Study design: Retrospective analysis of a prospective registry OBJECTIVE.: To investigate associations of preoperative narcotic use with outcomes after adult spinal deformity (ASD) surgery.
Summary of background data: We hypothesized that preoperative narcotic use would predict longer hospital stays, greater postoperative narcotic use, and greater disability 2 years after ASD surgery.
Methods: A multicenter database of surgical ASD patients was analyzed retrospectively for patients with self-reported data on preoperative narcotic use. Patients were categorized as using narcotics daily or non-daily (including those who used no narcotics), according to self-report. Outcomes were prolonged length of hospital stay (LOS) (>7 days); length of intensive care unit (ICU) stay; and daily narcotic use and Oswestry Disability Index (ODI) scores 2 years postoperatively. Groups were compared by demographic characteristics, pain, disability, radiographic deformity, and surgical invasiveness. Multivariate logistic and linear regression were used to determine associations between preoperative narcotic use and outcomes.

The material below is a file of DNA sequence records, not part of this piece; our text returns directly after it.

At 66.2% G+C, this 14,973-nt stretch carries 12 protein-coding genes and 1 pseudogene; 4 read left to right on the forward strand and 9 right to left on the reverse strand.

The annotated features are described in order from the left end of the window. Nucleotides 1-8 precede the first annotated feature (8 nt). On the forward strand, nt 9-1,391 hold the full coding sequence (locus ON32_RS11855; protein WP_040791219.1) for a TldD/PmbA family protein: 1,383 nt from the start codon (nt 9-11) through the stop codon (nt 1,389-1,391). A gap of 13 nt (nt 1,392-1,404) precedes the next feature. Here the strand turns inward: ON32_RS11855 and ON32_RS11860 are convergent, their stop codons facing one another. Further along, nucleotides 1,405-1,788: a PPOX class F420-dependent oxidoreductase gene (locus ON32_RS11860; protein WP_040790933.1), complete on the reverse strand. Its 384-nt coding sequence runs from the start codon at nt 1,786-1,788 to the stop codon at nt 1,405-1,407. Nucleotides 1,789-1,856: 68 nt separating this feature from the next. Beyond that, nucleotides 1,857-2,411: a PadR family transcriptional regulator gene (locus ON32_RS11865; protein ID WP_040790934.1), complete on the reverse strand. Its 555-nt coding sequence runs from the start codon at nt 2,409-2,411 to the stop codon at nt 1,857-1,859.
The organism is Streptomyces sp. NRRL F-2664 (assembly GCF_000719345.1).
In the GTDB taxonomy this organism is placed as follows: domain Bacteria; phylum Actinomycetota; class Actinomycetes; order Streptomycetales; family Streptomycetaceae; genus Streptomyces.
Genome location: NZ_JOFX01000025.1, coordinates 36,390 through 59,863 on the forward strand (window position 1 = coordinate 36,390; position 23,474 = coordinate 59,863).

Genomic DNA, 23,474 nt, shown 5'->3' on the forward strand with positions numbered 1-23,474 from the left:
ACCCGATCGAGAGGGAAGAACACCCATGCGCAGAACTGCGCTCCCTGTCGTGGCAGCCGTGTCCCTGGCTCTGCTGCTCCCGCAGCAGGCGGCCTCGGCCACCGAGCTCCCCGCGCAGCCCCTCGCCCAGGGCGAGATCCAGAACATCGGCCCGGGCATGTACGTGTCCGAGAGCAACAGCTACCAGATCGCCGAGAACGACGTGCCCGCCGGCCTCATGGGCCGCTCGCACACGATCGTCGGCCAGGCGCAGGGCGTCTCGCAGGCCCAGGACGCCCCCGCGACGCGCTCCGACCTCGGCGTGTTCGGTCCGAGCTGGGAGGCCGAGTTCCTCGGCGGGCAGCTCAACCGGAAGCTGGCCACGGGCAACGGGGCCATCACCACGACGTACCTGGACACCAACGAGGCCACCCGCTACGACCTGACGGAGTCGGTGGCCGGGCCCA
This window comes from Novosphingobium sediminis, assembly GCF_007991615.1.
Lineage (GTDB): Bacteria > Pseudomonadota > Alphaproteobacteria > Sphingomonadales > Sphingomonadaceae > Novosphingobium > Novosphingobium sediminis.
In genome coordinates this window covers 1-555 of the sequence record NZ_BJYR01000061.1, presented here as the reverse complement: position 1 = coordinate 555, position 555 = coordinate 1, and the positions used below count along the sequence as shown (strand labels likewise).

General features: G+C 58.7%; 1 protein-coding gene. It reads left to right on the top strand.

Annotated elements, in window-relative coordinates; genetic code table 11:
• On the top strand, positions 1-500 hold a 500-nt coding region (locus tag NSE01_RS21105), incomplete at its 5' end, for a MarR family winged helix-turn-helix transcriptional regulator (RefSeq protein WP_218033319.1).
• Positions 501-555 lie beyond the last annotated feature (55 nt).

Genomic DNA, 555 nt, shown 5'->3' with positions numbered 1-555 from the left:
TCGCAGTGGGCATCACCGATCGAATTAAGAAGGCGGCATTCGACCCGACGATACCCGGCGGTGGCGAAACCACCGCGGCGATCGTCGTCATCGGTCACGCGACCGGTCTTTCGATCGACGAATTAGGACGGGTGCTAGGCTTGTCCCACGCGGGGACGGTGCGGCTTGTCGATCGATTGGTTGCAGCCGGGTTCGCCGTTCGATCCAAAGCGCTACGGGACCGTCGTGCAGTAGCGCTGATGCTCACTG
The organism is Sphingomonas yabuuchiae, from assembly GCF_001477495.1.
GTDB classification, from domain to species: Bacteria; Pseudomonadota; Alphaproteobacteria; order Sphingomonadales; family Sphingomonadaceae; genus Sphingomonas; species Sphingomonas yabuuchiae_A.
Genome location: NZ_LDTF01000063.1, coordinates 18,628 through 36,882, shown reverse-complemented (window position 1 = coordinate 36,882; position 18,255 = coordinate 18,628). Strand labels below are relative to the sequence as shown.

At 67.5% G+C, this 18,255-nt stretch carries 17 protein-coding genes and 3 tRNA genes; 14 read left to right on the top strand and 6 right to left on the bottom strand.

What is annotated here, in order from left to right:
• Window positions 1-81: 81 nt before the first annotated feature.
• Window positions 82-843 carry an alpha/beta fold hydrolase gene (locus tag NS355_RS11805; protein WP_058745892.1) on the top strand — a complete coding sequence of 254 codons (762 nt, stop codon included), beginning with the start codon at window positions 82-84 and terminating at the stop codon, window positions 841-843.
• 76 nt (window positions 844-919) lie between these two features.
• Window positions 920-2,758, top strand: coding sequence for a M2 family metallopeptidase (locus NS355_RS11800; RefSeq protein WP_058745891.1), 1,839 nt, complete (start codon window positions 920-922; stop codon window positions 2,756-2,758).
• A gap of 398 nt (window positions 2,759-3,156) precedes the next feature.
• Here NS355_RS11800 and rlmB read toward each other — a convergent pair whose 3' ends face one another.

Results: Of 575 patients who met the inclusion criteria, 425 (74%) had complete 2-year follow-up data. Forty-four percent reported daily preoperative narcotic use. Compared with non-daily users, daily narcotic users were older, had more comorbidities, more severe back pain, higher ODI scores, longer operative times, and worse preoperative malalignment and were more likely to undergo 3-column osteotomy (all, P < 0.05). Daily narcotic use independently predicted prolonged LOS (odds ratio [OR] = 1.7, 95% confidence interval [CI] = 1.1-2.9), longer ICU stay (difference = 16 hours, 95% CI = 1.9-30 hours), and daily narcotic use 2 years postoperatively (OR = 6.9, 95% CI = 3.7-13), as well as worse 2-year ODI score (difference = 4.5, 95% CI: 0.7-8.3, P = 0.021).
Conclusion: Daily narcotic use before ASD surgery was associated with prolonged LOS, longer ICU stays, and increased risk of daily narcotic use and greater disability 2 years postoperatively.
Level of evidence: 3.